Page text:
American Sociological Association

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  1. Protest Campaigns and Movement Success: Desegregating the U.S. South in the Early 1960s

    Can protest bring about social change? Although scholarship on the consequences of social movements has grown dramatically, our understanding of protest influence is limited; several recent studies have failed to detect any positive effect. We investigate sit-in protest by black college students in the U.S. South in 1960, which targeted segregated lunch counters.

  2. It’s Better to be Angry Together

    Contexts, Volume 16, Issue 4, Page 52-59, Fall 2017.
  3. Same Trailer, Different Park

    The transience of community in a mobile home park.

  4. From Ferguson to France

    Jean Beaman compares the conditions that led to 2005 uprisings in French banlieues and 2014 protests in cities across the U.S.

  5. Ferguson and “Rapid-Response” Teaching

    Christopher Todd Beer on bringing current events into the classroom without relying on the whims of a news cycle.

  6. A Fracking Fracas Demonstrates Movement Potential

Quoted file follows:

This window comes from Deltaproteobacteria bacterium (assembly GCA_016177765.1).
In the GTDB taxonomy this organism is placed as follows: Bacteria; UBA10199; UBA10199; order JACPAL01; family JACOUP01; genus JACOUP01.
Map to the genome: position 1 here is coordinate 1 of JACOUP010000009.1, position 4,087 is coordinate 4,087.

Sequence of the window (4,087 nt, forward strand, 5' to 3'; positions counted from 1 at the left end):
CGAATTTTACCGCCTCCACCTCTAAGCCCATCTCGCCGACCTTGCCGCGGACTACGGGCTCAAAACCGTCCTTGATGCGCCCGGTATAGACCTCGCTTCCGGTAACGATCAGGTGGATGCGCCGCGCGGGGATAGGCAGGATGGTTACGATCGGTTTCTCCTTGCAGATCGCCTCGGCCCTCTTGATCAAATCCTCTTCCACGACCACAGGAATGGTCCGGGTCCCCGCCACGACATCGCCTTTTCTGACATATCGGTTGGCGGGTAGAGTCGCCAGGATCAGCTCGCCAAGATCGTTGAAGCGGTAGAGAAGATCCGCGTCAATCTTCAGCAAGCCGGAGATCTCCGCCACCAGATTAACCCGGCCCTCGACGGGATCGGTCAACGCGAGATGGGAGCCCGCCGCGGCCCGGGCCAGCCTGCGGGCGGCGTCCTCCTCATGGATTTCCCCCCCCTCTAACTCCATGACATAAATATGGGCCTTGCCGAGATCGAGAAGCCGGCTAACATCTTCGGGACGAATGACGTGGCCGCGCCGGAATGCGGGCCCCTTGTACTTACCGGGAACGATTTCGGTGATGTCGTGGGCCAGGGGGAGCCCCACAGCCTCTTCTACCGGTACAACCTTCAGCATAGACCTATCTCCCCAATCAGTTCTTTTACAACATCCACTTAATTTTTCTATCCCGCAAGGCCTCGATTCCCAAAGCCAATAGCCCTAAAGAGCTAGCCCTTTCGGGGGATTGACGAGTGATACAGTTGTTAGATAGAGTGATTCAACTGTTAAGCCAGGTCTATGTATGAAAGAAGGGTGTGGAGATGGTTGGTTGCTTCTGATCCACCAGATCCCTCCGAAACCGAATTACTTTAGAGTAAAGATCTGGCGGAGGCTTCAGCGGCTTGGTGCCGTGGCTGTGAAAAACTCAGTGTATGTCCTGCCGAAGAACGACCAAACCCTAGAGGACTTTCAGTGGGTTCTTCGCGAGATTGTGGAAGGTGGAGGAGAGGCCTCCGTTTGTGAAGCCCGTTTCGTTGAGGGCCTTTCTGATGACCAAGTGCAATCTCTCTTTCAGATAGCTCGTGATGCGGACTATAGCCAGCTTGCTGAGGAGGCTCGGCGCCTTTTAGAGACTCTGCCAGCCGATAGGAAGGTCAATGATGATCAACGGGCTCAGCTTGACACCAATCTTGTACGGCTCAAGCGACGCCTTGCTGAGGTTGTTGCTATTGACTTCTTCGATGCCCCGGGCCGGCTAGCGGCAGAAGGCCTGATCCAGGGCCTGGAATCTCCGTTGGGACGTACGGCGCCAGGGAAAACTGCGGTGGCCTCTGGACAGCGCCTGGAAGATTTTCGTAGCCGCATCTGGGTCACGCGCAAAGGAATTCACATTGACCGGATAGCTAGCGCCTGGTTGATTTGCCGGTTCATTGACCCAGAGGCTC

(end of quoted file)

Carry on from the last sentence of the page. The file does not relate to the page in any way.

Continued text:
A social movement against fracking is scoring victories in some states but not others. Why are some groups finding more success?

  7. RaceBaitR Talks #HistoryByHillary, Queerness

    Steven W. Thrasher and genderqueer activist Hari Ziyad on calling out hypocrisy and fighting racism without engaging racists.

  8. The Problem of Urban Sprawl

    Thomas Laidley on the causes and consequences of expanding cities.

  9. The Organizational Trace of an Insurgent Moment

    The relationship between social movements and formal organizations has long been a concern to scholars of collective action. Many have argued that social movement organizations (SMOs) provide resources that facilitate movement emergence, while others have highlighted the ways in which SMOs institutionalize or coopt movement goals.
  10. Ideology and Threat Assessment: Law Enforcement Evaluation of Muslim and Right-Wing Extremism

    Does ideology affect assessment of the threat of violent extremism? A survey of law enforcement agencies in the United States in 2014 offers a comparison suggesting a small but statistically significant effect: Political attitudes were correlated with assessment of threats posed by Muslim extremists, and threat assessment was not correlated with the number of Muslim Americans who had engaged in violent extremism within the agency’s jurisdiction.